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Albert Oehlen, Christopher Wool et al.

Progressive Praxis (group show)
de la Cruz Collection, Miami
29 November 2016 - November 2017

Progressive Praxis considers the impact of preceding art movements and the way contemporary artists conceptually engage with the advancements of technology. Our society is conditioned to create, disseminate, and alter information as it sees fit. The use of computers as a method of executing work is no longer a game changer for artists, as there are no traditional boundaries between the virtual and physical. Artists today embrace technology to overcome the limitations of physicality and past formal art processes. The artists selected for this year’s exhibition, reveal a generational position that is inherent to an artistic idea and the language of their time.

The architecture of the galleries was taken into consideration in framing this exhibition.

de la Cruz Collection Miami


Additional:

Christopher Wool

Unpacking: The Marciano Collection (group show)
The Marciano Art Foundation, Los Angeles
25 May - 24 December 2017

The inaugural exhibition of The Maurice and Paul Marciano Art Foundation draws from the Foundation’s collection of over 1,500 artworks, bringing together an international, multigenerational roster of artists who are among contemporary art’s leading creative and critical voices. With the rise of Los Angeles as one of the twenty-first-century’s global centers for artistic practice, the Marciano Art Foundation has a vision to transform the former Scottish Rite Masonic Temple into a forum dedicated to this thriving community.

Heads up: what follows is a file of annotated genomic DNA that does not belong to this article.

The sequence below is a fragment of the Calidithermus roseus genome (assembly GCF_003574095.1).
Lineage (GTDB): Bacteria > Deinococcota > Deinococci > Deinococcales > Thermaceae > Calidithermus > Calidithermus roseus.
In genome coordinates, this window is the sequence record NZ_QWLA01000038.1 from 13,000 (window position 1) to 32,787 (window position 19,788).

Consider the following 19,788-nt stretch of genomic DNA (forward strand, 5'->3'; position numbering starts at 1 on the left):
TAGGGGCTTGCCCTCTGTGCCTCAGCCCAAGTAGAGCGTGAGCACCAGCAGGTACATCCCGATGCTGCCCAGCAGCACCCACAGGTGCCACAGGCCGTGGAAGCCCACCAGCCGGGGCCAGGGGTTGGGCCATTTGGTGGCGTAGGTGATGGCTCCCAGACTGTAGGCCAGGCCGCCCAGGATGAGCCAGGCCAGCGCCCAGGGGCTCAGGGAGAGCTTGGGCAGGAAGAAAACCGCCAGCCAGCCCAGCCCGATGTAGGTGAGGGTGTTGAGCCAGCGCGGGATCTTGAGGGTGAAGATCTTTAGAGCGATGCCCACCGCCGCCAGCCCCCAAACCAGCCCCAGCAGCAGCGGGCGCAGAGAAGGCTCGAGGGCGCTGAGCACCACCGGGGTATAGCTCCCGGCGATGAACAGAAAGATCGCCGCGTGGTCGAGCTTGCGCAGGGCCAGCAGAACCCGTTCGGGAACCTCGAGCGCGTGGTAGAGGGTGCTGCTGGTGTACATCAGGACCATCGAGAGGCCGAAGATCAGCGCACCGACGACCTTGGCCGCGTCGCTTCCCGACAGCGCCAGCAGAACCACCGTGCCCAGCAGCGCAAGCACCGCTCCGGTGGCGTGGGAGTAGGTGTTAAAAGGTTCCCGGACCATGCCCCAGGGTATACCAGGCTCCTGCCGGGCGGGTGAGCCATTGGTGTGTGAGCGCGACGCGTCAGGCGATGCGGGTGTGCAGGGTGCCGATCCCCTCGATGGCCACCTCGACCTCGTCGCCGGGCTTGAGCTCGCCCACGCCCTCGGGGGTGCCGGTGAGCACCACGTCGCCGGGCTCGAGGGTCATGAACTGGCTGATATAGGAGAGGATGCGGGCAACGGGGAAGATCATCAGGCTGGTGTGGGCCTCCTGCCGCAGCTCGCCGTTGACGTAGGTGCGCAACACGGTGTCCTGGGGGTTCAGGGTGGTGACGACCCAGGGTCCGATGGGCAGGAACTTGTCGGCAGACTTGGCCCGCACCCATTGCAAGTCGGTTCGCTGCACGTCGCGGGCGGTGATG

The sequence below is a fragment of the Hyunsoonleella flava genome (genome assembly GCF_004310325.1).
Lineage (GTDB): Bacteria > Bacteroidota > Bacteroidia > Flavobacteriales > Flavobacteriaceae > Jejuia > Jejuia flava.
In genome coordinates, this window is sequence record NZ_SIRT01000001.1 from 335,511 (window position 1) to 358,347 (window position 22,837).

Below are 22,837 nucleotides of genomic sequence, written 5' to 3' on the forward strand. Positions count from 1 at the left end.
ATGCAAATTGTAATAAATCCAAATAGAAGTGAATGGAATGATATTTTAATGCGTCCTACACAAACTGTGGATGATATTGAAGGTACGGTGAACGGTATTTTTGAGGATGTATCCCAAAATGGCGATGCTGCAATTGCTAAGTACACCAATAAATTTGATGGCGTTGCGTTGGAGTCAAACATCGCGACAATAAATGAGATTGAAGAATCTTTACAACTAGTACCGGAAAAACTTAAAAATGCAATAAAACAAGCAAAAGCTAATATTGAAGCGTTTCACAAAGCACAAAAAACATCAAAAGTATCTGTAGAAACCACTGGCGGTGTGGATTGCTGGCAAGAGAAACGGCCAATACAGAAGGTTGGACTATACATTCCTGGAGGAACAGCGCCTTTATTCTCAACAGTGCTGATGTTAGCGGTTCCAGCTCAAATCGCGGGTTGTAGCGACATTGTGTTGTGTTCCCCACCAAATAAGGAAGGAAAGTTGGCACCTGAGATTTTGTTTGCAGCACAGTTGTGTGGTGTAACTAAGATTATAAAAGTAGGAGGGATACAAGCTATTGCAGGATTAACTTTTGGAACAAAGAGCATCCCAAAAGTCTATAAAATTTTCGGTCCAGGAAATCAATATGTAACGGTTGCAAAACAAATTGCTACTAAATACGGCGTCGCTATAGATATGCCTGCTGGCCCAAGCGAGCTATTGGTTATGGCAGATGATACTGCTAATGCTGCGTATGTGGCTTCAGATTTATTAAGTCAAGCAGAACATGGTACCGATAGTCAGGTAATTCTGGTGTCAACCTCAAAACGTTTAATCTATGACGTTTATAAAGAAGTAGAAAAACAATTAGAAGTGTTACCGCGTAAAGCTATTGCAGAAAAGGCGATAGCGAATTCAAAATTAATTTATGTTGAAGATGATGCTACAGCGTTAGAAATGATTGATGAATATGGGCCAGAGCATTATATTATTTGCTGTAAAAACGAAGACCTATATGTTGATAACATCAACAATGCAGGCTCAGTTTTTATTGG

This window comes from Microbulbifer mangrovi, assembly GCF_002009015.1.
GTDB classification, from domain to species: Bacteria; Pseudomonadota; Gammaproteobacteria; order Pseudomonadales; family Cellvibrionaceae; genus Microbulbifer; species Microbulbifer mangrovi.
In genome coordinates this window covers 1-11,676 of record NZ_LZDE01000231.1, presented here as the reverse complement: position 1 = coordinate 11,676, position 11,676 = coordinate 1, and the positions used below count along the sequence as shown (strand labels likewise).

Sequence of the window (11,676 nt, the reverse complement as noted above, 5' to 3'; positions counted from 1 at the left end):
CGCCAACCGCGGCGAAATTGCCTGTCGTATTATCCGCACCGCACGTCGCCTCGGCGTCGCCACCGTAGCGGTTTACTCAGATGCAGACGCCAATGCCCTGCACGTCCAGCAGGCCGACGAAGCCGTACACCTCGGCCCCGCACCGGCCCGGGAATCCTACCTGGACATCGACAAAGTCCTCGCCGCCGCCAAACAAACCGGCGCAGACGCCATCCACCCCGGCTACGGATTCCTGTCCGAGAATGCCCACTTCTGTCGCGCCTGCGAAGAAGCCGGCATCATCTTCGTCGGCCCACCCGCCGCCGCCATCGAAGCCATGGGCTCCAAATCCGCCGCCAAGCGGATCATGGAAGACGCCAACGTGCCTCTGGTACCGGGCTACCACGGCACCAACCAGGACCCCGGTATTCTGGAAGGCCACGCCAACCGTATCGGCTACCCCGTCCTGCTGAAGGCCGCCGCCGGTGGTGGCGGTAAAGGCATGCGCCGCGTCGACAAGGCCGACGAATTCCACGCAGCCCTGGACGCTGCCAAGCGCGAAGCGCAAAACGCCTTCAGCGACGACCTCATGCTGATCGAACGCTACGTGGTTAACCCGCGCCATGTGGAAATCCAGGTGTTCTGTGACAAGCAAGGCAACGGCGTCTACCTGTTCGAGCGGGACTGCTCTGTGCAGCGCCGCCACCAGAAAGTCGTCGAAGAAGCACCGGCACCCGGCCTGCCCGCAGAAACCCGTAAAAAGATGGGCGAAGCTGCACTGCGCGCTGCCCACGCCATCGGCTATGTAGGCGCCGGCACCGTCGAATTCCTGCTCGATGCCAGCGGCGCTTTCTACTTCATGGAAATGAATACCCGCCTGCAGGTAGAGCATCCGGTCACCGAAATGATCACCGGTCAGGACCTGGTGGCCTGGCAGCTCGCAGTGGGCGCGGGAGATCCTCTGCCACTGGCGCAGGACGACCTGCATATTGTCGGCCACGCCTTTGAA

Conceived and organized by guest curator Philipp Kaiser, UNPACKING takes its title from German philosopher Walter Benjamin’s 1931 essay, “Unpacking My Library: A Talk about Book Collecting.” Benjamin’s text emphasizes that any order is a balancing act of extreme precariousness. UNPACKING showcases the breadth and depth of the collection while simultaneously creating a loose order where a multitude of meanings collide with a historic site, exposing unpredictable connections. Two underlying thematic threads lead the viewer through the walls of the temple: one focusing on works that emphasize the process of their creation and another to the artists’ archaeological impulses. The abundance of process-based works connects the artists in the collection to an artistic legacy that characterized much of the art of the late 1960s, while the archaeological impetuses point to a prevailing tendency by artists to operate in an investigative mode, mining complex ideas of the artwork’s site and temporality.

The Marciano Art Foundation, Los Angeles